History – A Very British War

Daily Telegraph – Patrick Bishop, who sailed 8,000 miles with the Task Force to recapture the Falklands, and is the author of Winter War which I think is one of the best histories of the Falklands War, describes the highs and lows of the campaign against the Argentines, and explains how victory transformed the national mood and ushered in the brash new Thatcher era.
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History – The Greely Relief Expedition and the New Navy

International Journal of Naval History – On July 10, 1881, U.S. Army First Lieutenant Adolphus W. Greely sailed north in command of a small polar expedition. After making an unexpectedly easy passage,the expedition settled into a well-supplied base they named Fort Conger and began their mission of scientific exploration and astronomical observation. After that, everything went wrong. Thick ice prevented the scheduled resupply missions from reaching them. Greely and his men were stranded, and after two years faced starvation. After much debate, President Chester Arthur sent the Navy to rescue them???
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History – Economic Power, Technological Advantage, and Imperial Strength: Britain as a Unique Global Power, 1860 ñ 1890

International Journal of Naval History – Between 1860 and 1890 Britain greatly expanded her formal and informal empire, and her commercial activity, while avoiding war with any other major power. Although this period witnessed a revolution in the technologies of war, communication and transport, and profound changes in the European state system Britain secured her interests on low and falling defence estimates. This combination of circumstances was neither accidental, nor fortunate. It reflected a coherent response to the problems facing the state, and the development of core capabilities for a truly global strategy. In examining the development of British strategy between 1860 and 1890 this study will focus on the major influences, expanding and changing commercial activity, the emergent technologies of iron, steam, and telegraphy, and the vast extent of the potential defence commitment.
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History – Suez 1956: A Successful Naval Operation Compromised by Inept Political Leadership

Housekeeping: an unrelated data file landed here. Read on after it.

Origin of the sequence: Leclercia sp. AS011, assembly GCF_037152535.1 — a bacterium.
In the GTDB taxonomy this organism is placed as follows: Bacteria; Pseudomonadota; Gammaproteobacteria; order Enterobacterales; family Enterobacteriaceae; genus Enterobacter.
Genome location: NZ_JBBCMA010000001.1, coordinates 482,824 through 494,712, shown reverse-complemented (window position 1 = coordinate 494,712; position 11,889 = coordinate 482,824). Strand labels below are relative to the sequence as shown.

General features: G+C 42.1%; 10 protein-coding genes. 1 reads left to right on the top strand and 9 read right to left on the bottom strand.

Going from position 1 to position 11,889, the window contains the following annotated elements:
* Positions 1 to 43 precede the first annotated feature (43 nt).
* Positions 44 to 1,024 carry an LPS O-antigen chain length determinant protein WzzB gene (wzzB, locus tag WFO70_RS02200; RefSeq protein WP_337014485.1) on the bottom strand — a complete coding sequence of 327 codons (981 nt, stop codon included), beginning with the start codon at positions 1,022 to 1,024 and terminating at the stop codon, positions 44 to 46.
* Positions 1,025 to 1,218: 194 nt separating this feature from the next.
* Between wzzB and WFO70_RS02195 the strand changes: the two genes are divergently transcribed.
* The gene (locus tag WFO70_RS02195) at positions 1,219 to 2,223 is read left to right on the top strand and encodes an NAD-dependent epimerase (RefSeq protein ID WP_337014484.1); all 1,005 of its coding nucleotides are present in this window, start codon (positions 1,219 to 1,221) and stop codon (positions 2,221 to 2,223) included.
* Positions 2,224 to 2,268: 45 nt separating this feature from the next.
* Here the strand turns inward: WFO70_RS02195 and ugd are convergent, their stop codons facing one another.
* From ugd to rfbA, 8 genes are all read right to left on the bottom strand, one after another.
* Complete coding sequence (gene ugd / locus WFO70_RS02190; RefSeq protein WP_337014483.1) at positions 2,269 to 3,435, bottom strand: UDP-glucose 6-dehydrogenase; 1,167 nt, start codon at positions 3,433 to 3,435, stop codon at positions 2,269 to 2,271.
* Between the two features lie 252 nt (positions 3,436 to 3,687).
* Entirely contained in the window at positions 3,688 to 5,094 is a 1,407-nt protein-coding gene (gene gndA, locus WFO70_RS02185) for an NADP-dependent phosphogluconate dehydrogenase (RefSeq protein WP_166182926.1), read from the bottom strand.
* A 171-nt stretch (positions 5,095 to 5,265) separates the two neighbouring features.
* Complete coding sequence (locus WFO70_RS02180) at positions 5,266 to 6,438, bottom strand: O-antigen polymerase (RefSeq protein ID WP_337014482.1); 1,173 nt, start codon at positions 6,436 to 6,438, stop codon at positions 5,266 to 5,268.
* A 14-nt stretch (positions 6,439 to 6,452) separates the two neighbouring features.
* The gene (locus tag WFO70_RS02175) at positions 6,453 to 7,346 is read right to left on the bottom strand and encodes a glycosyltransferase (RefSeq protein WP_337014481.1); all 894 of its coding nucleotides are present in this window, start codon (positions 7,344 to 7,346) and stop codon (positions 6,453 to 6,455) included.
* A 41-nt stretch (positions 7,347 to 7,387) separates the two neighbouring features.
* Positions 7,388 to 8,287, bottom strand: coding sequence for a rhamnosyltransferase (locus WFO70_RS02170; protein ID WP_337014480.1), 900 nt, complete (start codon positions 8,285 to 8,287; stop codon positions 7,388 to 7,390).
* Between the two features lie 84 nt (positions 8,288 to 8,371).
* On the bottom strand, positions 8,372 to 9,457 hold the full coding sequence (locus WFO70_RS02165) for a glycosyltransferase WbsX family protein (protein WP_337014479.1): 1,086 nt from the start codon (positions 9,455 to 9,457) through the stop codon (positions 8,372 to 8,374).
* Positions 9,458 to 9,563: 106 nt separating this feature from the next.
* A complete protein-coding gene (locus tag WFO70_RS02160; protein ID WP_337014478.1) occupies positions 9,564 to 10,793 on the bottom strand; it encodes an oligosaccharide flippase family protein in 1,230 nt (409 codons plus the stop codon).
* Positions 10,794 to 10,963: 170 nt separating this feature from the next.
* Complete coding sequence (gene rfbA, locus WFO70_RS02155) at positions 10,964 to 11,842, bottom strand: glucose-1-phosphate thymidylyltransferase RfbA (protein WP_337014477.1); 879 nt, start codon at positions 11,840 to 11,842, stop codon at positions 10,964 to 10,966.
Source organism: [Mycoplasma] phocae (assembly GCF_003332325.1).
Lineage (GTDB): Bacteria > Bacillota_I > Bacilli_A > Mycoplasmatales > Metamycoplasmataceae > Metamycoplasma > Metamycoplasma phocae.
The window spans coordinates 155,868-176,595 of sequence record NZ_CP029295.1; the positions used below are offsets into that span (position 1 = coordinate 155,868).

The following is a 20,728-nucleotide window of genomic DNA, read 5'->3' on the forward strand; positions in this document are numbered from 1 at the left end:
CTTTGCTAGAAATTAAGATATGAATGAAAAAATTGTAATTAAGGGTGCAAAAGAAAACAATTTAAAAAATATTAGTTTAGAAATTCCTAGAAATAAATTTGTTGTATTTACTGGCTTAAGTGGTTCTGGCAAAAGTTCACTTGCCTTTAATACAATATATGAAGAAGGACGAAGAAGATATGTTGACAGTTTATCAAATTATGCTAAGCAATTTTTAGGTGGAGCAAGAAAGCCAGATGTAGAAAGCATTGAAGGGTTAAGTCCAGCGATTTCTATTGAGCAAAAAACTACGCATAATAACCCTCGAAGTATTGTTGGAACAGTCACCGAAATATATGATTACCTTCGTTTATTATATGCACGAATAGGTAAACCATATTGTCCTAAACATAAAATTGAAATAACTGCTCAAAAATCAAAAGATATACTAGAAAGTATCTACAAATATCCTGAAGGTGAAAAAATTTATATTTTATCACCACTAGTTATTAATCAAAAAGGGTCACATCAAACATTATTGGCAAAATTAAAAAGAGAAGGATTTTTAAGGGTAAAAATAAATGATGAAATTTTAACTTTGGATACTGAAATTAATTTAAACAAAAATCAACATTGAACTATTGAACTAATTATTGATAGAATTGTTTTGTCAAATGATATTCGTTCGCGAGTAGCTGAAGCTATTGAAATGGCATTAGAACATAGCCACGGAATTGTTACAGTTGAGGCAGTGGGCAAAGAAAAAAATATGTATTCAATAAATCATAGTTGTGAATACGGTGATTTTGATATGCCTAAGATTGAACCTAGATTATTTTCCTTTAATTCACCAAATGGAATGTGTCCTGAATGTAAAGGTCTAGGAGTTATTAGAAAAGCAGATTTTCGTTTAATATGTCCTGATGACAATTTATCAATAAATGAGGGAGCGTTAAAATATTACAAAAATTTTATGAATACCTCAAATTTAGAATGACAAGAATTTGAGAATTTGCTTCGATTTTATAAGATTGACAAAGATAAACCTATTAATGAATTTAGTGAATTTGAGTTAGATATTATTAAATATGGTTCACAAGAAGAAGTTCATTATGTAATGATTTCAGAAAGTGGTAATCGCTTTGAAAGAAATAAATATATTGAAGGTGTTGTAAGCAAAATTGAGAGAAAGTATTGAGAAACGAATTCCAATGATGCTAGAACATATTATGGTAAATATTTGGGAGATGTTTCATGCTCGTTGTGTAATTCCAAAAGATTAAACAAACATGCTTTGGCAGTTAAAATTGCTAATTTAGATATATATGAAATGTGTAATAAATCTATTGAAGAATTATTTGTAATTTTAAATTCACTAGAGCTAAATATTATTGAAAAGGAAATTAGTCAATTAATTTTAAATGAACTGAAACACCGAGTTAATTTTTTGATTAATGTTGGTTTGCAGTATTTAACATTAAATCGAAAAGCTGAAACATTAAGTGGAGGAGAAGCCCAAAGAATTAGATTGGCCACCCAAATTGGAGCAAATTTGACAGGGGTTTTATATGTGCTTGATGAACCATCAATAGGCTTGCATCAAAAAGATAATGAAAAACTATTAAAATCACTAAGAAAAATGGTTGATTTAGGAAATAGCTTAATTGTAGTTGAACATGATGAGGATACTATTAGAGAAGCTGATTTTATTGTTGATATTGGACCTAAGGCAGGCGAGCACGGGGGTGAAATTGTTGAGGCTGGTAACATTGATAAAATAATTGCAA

Naval War College Review – The British and French forces that saw action during the abortive Suez invasion of 1956 produced a “copybook” performance in military terms. But flawed political decisions are likely to lead to flawed operational strategy, and today the entire episode is remembered as an embarrassing failure.
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History – Fort Fischer: Amphibious Victory in the American Civil War

Naval War College Review – The first attack on Fort Fisher, during the American Civil War, failed utterly; the second succeeded magnificently. The commanders of the latter learned from the experience of the former; the lessons of both attempts were valuable for the great amphibious operations of the mid-twentieth century, and they remain instructive today.
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History – The American Sound Surveillance System: Using the Ocean to Hunt Soviet Submarines, 1950-1961

International Journal of Naval History – The most ambitious and effective defense project undertaken during the Cold War next to the hydrogen bomb succeeded completely, made not a sound, and remained invisible for a half-century. Dreading an increase in the capability and geographical reach of a Soviet deep-water submarine force, the U.S. Navy decided in 1950 to turn the ocean itself against the Soviet Navy. Over the next three decades there emerged a sophisticated surveillance network with global reach that used the oceanís own characteristics to identify submarine activity. SOSUS, as the sound surveillance system became known, gradually made it impossible for the Soviets to sortie a submarine anywhere in the world without detection. The present historical analysis of this system highlights the importance of the environment in naval warfare, further illuminates the relationship between naval and civilian ocean science, and reveals significant challenges to naval culture and habits directly related to the nature of SOSUS.

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History – Geography, Technology, and British Naval Strategy in the Dreadnought Era

Naval War College Review – Alfred Thayer Mahan and Admiral Sir John Fisher disagreed about capital-ship design and the utility of history as a guide to formulating naval policy, but the main difference between their ways of thinking about strategy was over the best means of defending the British empire in a maritime war. Where Mahan called for concentration at the center, Fisher contended that defense could be achieved at the periphery.
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History – Night Session of the Presidium of the Central Committee, 22ñ23 October 1962

Naval War College Review – A Russian historian of the 1962 Cuban missile crisis argues from archival evidence that while authority to use tactical nuclear weapons was never delegated to local Soviet commanders, it was only with difficulty (and the assistance of the Navy commander in chief) that hard-liners were prevented from pushing through a potentially dangerous policy.
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